Giving back to the vanilla growers of Madagascar

Madagascar – the vanilla capital of the world

Vanilla. What would we do without it? For a start, we wouldn’t be able to enjoy many of the cakes and biscuits that we do!

Vanilla is one of the most popular and recognisable flavours in the world. Second only to chocolate, vanilla accounts for 5.5% of global desserts and ice cream launches. Mintel GNPD data reveals that in 2016 alone there were 4,077 new launches using vanilla extract, the majority from Madagascan vanilla beans. 

But whilst we enjoy our cakes, ice creams or yoghurts, we rarely think of the people who work so hard to produce the essential vanilla beans, many of whom live in poverty.

Last year, vanilla hit the headlines after adverse weather conditions caused a poor harvest and the prices skyrocketed.

Despite producing 80% of the world’s vanilla (the second most expensive spice) Madagascar remains one of the poorest countries on the planet, and in 2015 was ranked number 10 on the poverty index by The World Bank

Synergy has over 100 years of vanilla heritage and as buyers of large quantities of vanilla; we have a responsibility to ensure our supply chain is responsibly and sustainably managed, in both environmental terms and social and humanitarian terms.

Here at Synergy we recognise that sustainability is absolutely vital and that every business has a duty to pull their weight.

So what are we doing about it?

To many, sustainability is defined by environmental commitments such as carbon offsetting, but it is about so much more than that. Whilst environmental sustainability is of course tremendously important to the long-term future of Madagascar (the devastation of last year’s vanilla crop by adverse weather is testament to that) human and social sustainability are perhaps even more important to the short term future of the country.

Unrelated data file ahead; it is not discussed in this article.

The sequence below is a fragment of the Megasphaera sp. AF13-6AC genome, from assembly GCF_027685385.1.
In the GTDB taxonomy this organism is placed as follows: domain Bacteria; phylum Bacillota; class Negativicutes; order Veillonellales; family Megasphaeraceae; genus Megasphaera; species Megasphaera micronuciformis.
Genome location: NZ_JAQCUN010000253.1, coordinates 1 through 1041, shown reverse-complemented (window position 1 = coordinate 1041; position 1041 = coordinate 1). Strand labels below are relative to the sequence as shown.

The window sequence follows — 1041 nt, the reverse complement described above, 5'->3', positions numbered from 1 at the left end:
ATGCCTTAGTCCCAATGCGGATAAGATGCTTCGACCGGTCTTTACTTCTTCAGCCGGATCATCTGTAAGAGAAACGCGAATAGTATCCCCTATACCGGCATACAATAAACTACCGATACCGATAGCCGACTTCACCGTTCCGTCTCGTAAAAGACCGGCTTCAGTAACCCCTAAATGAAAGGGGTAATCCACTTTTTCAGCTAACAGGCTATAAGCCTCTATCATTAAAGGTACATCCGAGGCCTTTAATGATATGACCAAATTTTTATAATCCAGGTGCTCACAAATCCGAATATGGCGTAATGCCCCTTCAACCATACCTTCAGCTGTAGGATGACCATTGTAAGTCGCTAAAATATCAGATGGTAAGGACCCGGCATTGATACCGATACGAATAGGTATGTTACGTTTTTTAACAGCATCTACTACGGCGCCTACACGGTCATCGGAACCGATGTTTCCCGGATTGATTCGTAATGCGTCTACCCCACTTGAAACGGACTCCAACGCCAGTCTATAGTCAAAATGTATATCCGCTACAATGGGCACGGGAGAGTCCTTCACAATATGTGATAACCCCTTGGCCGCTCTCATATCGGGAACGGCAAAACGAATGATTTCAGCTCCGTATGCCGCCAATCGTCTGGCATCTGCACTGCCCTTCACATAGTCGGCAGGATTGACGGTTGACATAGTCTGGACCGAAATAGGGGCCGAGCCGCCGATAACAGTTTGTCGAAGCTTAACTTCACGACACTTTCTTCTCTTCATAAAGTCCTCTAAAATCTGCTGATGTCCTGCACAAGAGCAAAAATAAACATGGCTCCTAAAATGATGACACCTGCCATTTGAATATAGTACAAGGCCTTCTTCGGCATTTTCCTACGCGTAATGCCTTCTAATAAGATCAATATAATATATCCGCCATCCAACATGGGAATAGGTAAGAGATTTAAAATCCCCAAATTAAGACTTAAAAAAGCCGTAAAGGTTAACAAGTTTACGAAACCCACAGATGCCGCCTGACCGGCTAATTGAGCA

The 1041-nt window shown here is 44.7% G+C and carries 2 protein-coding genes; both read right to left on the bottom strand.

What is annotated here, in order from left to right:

At present, many children in the SAVA region (the world’s vanilla capital) of Madagascar do not have access to basic education, and those schools that do exist in the region are often overcrowded and fail to meet acceptable health and hygiene standards.

Working with the Madagascar Development Fund, a non-profit, non-governmental organisation which partners with charitable organisations and individuals to help finance and manage development projects throughout Madagascar, our colleagues at Synergy Flavors Inc. in the US, have provided funding to build and furnish two new schools.

The two schools were opened in late 2016 near Sambava in the SAVA region of Madagascar and will help provide new opportunity for the families of vanilla growers in the region.

The project involves the construction of 2 three-classroom, weatherproof buildings equipped with furniture including benches for the students and desks for the teachers.

The construction of these new school buildings for Besopaka and Ambohitrakongona primary schools will provide facilities to accommodate hundreds of additional children who were previously unable to attend school due to lack of space.

Protecting Madagascar’s future

In vanilla terms, Madagascar is synonymous with quality and authenticity, and for a long time the country has been a source of vanilla for both Synergy and the world.

There remains a huge amount that still needs to be done to alleviate poverty in Madagascar, but investing effectively in the region, will help us ensure that the next generation of Malagasy growers are given an education and an opportunity to thrive.

Madagascan vanilla represents the global hallmark for quality in vanilla and projects like these allow us to give back to the community of growers that have been so important to Synergy’s success.

Synergy: a century of vanilla expertise 

Here at Synergy we have a long tradition of vanilla extraction and expertise, which is why in 2015 we were the subject of a short documentary segment on vanilla for The One Show, hosted by vanilla aficionado and Great British Bake-off winner Nadia Hussain which you can watch below: